A Missouri lawmaker has proposed eliminating tenure for professors at all the state’s two- and four-year public colleges and universities.
Rep. Rick Brattin, R-Harrisonville, says he wants to get rid of what educators have set as the gold standard of achievement for college professors.
Achieving tenure is a long, rigorous effort, and it can be fiercely competitive. It’s a status granted through a peer-review process following a probationary period of up to seven years. During that time, an associate professor must produce myriad published articles on his or her topic of research, and show a history of successful teaching experience. Student and faculty surveys are involved.
And at a time when the cost of higher education continues to climb and universities are hunting for savings, Brattin says Missouri legislators support his idea.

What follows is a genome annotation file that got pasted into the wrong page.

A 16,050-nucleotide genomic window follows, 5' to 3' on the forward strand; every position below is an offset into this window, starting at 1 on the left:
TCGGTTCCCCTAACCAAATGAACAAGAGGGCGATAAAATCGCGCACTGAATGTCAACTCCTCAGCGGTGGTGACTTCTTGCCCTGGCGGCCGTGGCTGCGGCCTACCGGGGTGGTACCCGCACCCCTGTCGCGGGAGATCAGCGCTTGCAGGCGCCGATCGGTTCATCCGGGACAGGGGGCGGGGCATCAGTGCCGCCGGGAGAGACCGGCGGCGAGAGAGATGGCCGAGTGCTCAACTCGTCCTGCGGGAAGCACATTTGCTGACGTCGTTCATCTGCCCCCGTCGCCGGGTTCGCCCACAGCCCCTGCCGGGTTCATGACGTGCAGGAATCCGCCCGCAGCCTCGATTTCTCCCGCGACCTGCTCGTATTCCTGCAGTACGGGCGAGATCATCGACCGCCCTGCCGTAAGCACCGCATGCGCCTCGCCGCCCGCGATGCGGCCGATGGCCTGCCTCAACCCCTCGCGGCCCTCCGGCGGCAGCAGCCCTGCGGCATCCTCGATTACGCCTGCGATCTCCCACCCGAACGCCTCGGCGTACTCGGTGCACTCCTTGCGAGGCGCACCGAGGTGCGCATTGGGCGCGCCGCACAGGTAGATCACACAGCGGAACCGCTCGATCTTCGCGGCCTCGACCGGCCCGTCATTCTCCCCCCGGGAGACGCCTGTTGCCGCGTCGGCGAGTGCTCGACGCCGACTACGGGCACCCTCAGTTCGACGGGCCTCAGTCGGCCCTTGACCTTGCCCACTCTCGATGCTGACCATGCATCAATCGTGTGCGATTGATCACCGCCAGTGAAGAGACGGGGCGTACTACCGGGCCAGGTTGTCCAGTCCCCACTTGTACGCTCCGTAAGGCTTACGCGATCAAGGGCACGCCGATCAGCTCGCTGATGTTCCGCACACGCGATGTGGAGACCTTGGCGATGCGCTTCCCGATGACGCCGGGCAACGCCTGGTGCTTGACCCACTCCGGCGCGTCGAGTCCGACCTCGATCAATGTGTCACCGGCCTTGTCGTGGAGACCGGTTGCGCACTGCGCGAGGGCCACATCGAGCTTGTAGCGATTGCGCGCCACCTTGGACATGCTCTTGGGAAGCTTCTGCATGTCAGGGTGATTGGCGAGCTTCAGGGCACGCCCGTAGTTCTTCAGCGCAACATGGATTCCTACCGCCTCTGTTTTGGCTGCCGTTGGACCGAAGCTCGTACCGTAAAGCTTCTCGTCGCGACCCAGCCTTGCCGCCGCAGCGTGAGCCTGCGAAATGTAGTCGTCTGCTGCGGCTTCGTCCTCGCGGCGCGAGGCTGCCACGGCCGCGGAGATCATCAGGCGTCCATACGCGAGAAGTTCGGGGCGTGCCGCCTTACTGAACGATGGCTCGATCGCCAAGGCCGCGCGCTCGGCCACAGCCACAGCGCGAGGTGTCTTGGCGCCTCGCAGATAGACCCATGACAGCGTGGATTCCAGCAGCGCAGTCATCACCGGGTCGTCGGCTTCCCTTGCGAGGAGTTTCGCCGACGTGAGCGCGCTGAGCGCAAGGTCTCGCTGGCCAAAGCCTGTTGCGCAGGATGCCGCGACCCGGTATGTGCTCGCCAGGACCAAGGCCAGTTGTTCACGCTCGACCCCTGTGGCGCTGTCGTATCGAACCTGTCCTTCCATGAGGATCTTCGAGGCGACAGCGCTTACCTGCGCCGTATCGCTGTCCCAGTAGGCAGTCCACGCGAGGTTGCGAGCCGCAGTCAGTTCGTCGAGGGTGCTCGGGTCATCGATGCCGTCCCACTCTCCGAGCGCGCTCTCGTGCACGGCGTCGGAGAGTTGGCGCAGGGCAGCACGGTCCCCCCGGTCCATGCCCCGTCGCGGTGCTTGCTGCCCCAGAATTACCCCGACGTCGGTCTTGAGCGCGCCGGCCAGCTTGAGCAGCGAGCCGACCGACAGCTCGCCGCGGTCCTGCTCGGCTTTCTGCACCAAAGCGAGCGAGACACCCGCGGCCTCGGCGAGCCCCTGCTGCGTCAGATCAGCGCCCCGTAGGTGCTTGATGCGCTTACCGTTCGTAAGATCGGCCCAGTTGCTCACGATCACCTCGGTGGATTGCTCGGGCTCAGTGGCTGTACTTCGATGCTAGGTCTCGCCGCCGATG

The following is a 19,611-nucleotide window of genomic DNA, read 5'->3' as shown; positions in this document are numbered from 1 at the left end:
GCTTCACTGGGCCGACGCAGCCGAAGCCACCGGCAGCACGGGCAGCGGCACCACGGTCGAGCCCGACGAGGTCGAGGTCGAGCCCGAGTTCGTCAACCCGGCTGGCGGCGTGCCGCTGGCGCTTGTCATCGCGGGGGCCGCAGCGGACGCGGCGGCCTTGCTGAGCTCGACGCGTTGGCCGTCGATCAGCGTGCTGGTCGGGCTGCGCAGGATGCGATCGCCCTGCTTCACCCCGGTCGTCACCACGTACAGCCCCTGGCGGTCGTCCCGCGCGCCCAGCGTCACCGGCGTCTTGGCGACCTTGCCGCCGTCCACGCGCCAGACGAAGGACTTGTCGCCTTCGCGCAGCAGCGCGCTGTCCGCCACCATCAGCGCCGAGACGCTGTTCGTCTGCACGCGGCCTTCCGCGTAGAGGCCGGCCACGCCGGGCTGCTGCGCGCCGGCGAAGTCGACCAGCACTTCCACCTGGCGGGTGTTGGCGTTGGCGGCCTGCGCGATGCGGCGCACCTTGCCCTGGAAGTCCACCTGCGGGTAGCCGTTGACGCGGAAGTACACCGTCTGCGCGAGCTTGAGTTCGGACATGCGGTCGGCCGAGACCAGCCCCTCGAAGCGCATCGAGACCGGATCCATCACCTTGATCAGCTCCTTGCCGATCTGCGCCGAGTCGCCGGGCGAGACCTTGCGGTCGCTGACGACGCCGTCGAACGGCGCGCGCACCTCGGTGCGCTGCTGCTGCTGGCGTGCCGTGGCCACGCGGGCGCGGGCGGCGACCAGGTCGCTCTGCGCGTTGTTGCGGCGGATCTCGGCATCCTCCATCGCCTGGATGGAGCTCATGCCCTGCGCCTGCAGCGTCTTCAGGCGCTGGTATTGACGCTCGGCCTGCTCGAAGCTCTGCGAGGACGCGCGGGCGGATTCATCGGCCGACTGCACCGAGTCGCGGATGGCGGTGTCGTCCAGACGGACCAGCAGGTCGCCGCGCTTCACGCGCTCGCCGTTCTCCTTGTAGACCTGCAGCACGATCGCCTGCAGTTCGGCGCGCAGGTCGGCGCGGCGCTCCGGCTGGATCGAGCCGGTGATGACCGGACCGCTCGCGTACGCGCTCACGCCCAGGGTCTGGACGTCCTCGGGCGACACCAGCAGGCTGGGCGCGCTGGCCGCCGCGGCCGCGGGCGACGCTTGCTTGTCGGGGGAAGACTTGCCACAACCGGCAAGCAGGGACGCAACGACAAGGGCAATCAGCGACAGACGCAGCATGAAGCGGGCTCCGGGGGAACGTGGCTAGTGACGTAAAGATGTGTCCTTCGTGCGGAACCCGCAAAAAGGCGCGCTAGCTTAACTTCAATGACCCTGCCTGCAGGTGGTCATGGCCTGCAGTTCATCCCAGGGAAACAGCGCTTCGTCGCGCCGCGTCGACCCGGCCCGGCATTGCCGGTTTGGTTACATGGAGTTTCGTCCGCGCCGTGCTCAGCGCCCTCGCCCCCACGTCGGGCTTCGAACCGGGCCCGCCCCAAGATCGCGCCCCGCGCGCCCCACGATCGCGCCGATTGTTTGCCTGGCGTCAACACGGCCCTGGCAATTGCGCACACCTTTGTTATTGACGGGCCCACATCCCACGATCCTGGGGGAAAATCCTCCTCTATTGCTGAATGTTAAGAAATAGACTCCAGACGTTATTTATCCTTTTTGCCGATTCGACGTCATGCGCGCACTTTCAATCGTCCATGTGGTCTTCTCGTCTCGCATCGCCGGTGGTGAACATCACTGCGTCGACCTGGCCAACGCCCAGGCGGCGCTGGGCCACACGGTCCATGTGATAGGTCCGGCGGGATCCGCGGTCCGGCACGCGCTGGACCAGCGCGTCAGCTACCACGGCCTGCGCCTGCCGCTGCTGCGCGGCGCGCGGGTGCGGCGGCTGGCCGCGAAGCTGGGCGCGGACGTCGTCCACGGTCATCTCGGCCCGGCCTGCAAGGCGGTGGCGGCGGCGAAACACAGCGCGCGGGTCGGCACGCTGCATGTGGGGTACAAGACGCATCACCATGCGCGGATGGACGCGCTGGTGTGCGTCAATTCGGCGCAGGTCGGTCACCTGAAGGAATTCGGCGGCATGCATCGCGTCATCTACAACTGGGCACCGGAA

The Missouri bill would have schools cease tenure-track hiring in 2018. Unlike a similar bill proposed last month in Iowa, it would not take tenure from those who already have it.
Faculty are pushing back on the tenure issue, saying such a law would spur a mass exodus from Missouri campuses, with the best professors leading the charge. Stopping tenure, some say, would put the state’s schools at a grave competitive disadvantage when it comes to recruiting talent to fill their lecture halls and research labs.